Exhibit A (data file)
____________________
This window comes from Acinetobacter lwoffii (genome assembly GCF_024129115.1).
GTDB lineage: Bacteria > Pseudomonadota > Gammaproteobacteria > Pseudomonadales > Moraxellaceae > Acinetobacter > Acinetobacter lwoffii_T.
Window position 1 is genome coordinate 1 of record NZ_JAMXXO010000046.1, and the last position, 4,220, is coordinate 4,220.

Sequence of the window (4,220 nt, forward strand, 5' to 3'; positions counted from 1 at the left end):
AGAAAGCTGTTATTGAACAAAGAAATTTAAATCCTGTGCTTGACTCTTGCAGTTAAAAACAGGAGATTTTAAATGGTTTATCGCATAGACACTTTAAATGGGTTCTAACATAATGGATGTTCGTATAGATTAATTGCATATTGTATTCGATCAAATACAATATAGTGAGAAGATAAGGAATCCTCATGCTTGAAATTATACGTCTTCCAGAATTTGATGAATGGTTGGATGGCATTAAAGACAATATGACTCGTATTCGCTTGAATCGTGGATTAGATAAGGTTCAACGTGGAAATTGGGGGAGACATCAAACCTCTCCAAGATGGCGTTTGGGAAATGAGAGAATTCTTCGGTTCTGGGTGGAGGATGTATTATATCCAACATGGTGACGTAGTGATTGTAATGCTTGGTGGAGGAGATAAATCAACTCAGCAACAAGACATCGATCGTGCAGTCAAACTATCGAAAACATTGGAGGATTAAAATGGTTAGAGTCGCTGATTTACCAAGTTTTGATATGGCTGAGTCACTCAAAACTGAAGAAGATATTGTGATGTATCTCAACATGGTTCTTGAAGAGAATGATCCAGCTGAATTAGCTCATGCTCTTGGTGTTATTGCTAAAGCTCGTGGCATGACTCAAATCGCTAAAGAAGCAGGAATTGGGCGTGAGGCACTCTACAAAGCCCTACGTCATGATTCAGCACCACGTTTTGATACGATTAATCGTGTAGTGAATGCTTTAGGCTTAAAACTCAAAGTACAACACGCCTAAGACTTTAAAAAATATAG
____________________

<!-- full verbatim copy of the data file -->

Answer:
This window comes from Acinetobacter lwoffii (genome assembly GCF_024129115.1).
GTDB lineage: Bacteria > Pseudomonadota > Gammaproteobacteria > Pseudomonadales > Moraxellaceae > Acinetobacter > Acinetobacter lwoffii_T.
Window position 1 is genome coordinate 1 of record NZ_JAMXXO010000046.1, and the last position, 4,220, is coordinate 4,220.

Sequence of the window (4,220 nt, forward strand, 5' to 3'; positions counted from 1 at the left end):
AGAAAGCTGTTATTGAACAAAGAAATTTAAATCCTGTGCTTGACTCTTGCAGTTAAAAACAGGAGATTTTAAATGGTTTATCGCATAGACACTTTAAATGGGTTCTAACATAATGGATGTTCGTATAGATTAATTGCATATTGTATTCGATCAAATACAATATAGTGAGAAGATAAGGAATCCTCATGCTTGAAATTATACGTCTTCCAGAATTTGATGAATGGTTGGATGGCATTAAAGACAATATGACTCGTATTCGCTTGAATCGTGGATTAGATAAGGTTCAACGTGGAAATTGGGGGAGACATCAAACCTCTCCAAGATGGCGTTTGGGAAATGAGAGAATTCTTCGGTTCTGGGTGGAGGATGTATTATATCCAACATGGTGACGTAGTGATTGTAATGCTTGGTGGAGGAGATAAATCAACTCAGCAACAAGACATCGATCGTGCAGTCAAACTATCGAAAACATTGGAGGATTAAAATGGTTAGAGTCGCTGATTTACCAAGTTTTGATATGGCTGAGTCACTCAAAACTGAAGAAGATATTGTGATGTATCTCAACATGGTTCTTGAAGAGAATGATCCAGCTGAATTAGCTCATGCTCTTGGTGTTATTGCTAAAGCTCGTGGCATGACTCAAATCGCTAAAGAAGCAGGAATTGGGCGTGAGGCACTCTACAAAGCCCTACGTCATGATTCAGCACCACGTTTTGATACGATTAATCGTGTAGTGAATGCTTTAGGCTTAAAACTCAAAGTACAACACGCCTAAGACTTTAAAAAATATAG